Meet Rachel, an apprentice’s manager

As National Apprenticeship Week continues, we’re talking to our marketing director Rachel Dalby, manager to digital marketing apprentice Grace, who we met earlier this week.

 

What values do apprentices bring to Mobile Mini?

For me, I feel apprentices bring a variety of skills. The apprenticeship itself is effectively a case of juggling work tasks and on-the-job training, with exams and coursework, so they need to be adaptable to balance all those commitments.

 

Quite often people have chosen to do an apprenticeship to get more practical on-the-job training, while taking on responsibility in the workplace, and I love the idea of people coming on board who want to learn and want to work hard.

 

What skills do apprentices bring that other recruitment routes don’t?

One key advantage is that apprenticeships can often respond to business needs very quickly for certain roles. As soon as you have completed the necessary forms and submitted an advert online, the process can be really quick from advert to hiring, then starting the course.

 

Apprentices have usually done research into the areas they are applying for, to work out if it suits them, so they are genuinely dedicated to developing in their chosen field. There is huge potential to take their enthusiasm, curiosity and passion to develop to mould and shape their career with the business.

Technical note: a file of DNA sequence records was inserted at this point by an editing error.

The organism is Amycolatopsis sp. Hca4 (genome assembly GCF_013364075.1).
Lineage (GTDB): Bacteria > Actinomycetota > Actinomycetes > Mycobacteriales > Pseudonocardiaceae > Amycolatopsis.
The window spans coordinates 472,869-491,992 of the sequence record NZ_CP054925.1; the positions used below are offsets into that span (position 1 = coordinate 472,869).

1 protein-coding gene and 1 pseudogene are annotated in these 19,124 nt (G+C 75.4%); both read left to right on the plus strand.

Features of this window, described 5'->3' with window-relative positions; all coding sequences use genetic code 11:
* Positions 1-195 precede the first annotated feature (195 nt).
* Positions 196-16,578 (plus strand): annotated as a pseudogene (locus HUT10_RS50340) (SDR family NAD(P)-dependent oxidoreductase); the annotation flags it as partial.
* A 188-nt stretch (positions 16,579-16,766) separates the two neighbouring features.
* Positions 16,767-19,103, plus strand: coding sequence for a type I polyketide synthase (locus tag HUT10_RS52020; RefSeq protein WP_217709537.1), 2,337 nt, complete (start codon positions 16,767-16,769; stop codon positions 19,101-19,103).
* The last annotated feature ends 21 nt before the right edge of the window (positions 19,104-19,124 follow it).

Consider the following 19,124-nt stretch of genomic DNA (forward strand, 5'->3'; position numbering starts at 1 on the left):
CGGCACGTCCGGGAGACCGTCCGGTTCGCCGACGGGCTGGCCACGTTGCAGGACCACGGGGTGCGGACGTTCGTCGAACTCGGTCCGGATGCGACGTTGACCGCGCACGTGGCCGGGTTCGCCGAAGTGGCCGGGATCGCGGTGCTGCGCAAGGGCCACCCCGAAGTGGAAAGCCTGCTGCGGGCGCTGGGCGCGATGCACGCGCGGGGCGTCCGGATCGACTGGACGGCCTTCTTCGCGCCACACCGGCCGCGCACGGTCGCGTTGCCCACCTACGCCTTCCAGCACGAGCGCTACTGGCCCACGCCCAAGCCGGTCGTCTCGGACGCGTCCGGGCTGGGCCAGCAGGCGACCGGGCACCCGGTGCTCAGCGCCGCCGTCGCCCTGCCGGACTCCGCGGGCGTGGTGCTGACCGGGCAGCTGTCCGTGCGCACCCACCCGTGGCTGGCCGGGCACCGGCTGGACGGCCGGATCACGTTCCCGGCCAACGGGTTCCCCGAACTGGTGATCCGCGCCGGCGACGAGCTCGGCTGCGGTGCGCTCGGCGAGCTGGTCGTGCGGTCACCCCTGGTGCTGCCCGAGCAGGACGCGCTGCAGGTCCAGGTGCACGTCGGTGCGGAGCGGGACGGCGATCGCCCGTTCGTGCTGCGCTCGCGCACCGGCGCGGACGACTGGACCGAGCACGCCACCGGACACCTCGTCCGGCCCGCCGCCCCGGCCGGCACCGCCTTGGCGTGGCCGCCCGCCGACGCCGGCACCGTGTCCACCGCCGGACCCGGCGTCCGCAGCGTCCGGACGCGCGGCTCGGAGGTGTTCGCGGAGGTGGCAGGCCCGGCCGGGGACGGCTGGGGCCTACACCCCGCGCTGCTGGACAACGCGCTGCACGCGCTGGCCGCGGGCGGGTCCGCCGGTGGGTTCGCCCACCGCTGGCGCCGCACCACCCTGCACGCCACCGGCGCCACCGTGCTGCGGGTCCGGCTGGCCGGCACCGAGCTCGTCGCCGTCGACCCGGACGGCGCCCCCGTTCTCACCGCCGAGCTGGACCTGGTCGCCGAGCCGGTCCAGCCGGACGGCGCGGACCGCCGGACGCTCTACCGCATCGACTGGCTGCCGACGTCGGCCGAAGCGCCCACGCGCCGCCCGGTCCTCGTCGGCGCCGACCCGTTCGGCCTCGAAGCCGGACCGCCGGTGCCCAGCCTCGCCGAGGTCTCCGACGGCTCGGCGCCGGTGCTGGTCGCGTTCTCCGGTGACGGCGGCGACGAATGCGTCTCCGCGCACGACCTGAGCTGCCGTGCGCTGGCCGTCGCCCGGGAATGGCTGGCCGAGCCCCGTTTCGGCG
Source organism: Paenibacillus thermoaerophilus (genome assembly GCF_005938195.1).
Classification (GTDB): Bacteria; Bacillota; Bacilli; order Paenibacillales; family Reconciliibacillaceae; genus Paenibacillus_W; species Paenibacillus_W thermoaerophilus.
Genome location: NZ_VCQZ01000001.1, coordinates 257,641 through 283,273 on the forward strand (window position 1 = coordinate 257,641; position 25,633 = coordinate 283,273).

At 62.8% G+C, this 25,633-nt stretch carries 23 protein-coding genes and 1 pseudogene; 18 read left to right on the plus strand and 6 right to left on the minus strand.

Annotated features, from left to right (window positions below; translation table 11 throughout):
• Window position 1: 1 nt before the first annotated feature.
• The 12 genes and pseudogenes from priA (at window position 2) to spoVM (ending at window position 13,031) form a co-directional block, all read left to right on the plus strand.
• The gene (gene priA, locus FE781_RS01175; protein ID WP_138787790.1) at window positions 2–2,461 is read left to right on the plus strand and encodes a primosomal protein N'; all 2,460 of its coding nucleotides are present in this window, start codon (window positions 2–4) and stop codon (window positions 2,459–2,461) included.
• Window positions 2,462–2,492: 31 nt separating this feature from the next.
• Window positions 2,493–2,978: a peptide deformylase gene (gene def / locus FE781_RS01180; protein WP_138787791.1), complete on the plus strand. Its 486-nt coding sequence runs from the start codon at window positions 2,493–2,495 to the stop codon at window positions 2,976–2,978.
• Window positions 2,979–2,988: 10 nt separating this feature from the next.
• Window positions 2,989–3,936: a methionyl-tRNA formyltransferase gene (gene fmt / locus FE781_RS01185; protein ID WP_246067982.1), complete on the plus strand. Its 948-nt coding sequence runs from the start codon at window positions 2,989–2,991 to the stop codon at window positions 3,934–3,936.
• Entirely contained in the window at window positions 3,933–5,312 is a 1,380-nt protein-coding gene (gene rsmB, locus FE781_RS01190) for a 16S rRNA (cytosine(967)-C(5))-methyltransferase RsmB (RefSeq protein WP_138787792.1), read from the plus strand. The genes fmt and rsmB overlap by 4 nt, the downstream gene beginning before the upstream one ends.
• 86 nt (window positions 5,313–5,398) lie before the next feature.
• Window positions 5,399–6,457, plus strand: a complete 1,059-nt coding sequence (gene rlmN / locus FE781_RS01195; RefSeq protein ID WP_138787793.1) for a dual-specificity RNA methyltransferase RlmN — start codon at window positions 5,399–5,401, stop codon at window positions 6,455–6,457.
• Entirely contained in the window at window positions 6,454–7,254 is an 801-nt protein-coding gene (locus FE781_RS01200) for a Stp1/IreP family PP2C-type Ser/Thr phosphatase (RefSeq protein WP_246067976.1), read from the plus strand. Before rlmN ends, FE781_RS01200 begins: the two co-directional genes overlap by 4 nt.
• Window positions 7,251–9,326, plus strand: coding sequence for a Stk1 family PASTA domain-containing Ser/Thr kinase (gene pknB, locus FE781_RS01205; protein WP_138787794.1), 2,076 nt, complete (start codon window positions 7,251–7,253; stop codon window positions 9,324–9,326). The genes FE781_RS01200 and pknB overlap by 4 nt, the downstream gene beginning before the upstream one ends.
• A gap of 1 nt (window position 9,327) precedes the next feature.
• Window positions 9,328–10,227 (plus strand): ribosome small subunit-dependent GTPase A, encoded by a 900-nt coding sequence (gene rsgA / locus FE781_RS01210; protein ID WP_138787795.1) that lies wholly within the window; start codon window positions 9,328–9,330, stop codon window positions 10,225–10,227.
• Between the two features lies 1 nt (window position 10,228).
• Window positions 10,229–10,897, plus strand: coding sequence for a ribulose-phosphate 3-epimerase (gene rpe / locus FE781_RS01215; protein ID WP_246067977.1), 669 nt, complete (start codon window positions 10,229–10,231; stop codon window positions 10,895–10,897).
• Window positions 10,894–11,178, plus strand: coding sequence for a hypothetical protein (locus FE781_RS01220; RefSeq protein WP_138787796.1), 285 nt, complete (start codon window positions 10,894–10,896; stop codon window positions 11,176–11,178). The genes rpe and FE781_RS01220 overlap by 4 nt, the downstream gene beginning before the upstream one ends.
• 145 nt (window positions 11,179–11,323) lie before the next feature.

Has having an apprentice changed your approach to management?

I’ve treated Grace as a full-time member of the team from the start. Like everyone else, she underwent a probationary review, and we sat down together to set objectives for her. Grace has a crucial role in providing reporting information for our team meetings and working with me to plan and monitor our social media accounts.

 

I am in awe of her determination in her career choices from such an early age, choosing to research marketing apprenticeships and go down the route she has.

 

Sometimes it’s an apprentice’s first experience in a working environment so it’s not just department skills that they are learning. It’s useful to remember that although you have experience of working in different companies, not everyone is familiar with general day-to-day expectations of working in a large company, so I’d expect to spend a little more time explaining things like working practices and the office code of conduct.

 

Why did you choose to recruit an apprentice in your department?

I have previously recruited a digital apprentice and the scheme was fantastic. Having the guidance from the training provider really helped us both, as having someone else to make sure they capture the correct evidence helps them to follow the framework.

 

Apprentices not only bring a fresh pair of eyes to the team, they also bring new ideas and a curiosity to learn. When Grace brings back ideas from talking to her course mates, it’s really valuable for the company – that fresh way of looking at things is so inspiring.